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Re: [PATCH] Implement strlcpy [BZ #178]

On 09/17/2014 04:09 AM, Russ Allbery wrote:
David Miller <> writes:

I think the fact that there are 60 such cases supports my arguments even
more strongly, because that is how many strlcpy users are even less
likely to ever change if glibc supports strlcpy too.

I'm pretty sure I have a package for which I'm upstream in Fedora, which
means I represent one of those uses.  (And there's at least INN, for which
I was responsible for introducing strlcpy.)  Based on the previous
conversation, I'll probably eventually end up removing strlcpy entirely in
favor of other techniques, but all my packages that currently use strlcpy
only optionally compile it if it's not in libc.  If it's in libc, the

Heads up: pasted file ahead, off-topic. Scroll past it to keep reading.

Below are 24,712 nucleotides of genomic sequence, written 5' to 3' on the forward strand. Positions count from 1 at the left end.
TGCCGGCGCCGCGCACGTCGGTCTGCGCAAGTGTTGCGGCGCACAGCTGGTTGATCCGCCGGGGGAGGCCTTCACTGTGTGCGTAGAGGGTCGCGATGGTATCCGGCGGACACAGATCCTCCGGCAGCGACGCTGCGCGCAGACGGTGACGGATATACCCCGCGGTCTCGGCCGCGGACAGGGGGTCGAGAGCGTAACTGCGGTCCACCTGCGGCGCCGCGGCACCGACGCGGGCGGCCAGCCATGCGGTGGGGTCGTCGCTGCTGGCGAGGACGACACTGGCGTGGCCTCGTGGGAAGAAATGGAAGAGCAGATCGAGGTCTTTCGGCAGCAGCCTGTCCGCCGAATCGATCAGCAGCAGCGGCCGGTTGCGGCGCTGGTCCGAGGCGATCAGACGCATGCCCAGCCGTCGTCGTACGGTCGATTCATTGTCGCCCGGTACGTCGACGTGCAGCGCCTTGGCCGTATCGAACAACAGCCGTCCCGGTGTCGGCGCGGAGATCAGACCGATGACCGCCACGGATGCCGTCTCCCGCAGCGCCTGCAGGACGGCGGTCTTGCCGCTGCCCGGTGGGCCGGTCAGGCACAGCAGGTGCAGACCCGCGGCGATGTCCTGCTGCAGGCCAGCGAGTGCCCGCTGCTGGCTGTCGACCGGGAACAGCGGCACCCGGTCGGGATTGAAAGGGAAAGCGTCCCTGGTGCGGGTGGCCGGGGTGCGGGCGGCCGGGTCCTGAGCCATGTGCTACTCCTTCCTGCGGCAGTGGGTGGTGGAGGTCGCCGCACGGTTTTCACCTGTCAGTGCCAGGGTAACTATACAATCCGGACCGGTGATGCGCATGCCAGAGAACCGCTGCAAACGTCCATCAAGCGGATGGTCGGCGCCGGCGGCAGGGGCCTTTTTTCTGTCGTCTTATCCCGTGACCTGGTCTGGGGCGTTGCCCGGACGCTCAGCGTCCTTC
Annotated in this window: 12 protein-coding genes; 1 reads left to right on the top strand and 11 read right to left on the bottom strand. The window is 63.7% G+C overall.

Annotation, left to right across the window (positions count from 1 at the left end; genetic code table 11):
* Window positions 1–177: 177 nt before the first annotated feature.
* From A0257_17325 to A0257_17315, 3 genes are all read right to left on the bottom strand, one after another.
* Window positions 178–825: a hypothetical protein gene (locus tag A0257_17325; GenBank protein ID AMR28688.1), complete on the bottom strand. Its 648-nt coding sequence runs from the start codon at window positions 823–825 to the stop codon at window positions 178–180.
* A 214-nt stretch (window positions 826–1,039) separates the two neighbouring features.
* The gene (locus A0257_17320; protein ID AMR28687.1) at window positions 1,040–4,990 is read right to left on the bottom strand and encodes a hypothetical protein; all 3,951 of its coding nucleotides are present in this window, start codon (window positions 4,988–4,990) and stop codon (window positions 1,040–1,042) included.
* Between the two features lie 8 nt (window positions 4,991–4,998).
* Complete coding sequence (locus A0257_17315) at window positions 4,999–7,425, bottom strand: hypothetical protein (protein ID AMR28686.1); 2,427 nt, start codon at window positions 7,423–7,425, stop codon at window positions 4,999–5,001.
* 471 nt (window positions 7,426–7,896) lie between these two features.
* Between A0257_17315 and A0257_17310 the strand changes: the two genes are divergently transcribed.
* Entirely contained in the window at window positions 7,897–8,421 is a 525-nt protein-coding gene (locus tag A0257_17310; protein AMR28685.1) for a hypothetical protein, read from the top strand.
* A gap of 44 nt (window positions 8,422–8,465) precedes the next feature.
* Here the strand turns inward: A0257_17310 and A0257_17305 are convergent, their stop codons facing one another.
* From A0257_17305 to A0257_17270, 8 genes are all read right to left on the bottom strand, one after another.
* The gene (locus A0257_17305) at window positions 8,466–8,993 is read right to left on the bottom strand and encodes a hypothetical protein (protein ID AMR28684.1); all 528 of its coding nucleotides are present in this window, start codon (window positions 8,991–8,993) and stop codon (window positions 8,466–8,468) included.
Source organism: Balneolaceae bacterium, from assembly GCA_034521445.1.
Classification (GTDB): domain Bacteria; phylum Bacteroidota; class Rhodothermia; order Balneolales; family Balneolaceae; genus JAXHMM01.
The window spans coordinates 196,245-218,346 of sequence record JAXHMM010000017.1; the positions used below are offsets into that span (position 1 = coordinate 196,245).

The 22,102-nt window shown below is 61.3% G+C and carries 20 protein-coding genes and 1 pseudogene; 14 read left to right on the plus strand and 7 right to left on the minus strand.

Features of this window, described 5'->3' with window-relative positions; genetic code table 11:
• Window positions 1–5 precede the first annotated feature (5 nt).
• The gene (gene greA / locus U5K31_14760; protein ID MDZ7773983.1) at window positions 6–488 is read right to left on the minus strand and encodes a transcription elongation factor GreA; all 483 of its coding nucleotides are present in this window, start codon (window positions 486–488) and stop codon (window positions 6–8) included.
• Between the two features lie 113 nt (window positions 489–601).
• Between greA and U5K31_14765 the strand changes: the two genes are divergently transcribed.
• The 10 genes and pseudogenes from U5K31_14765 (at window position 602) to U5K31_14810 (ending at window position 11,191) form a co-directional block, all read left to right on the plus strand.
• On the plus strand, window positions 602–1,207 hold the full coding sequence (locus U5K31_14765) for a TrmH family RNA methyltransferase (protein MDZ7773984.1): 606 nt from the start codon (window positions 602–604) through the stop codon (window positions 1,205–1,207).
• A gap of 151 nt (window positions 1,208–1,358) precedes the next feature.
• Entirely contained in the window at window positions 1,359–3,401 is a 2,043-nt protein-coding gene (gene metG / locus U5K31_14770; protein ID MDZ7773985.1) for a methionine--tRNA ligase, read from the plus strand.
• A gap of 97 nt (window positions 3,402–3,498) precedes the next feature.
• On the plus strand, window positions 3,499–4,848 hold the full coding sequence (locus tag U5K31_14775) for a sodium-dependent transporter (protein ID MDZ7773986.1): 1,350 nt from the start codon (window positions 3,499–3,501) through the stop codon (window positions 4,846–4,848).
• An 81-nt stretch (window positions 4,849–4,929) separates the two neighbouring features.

system version is preferred, since it's presumably more optimized and
possibly safer.

I suspect this is not uncommon among strlcpy users.  (Basically, using

Yes, that's what I meant with that anything we do outside glibc would be a distribution-specific effort. It's not just AC_REPLACE_FUNCS, autoconf checks like this one

                [[#include <string.h>
                #include <stdlib.h>]],
                [[char *a = malloc(6);
                strlcpy(a, "hello", 6);]]
AC_DEFINE(HAVE_STRLCPY, 1, [Define if strlcpy is available (most BSDs.)])],

are used as well. In theory, we could overlay <string.h> from libbsd on top of the glibc headers, but really want to do this only for a libbsd subset (because some of the things in libbsd are extremely gross). This would avoid the need to change the autoconf detection logic in all packages, but it's still distribution-specific work, just less of it. On the other hand, it's just pie-in-the-sky because such build hacks are unlikely to be acceptable to Fedora and Debian, and perhaps rightly so.

Having these commonly used functions inside glibc proper would make things much easier.

Florian Weimer / Red Hat Product Security

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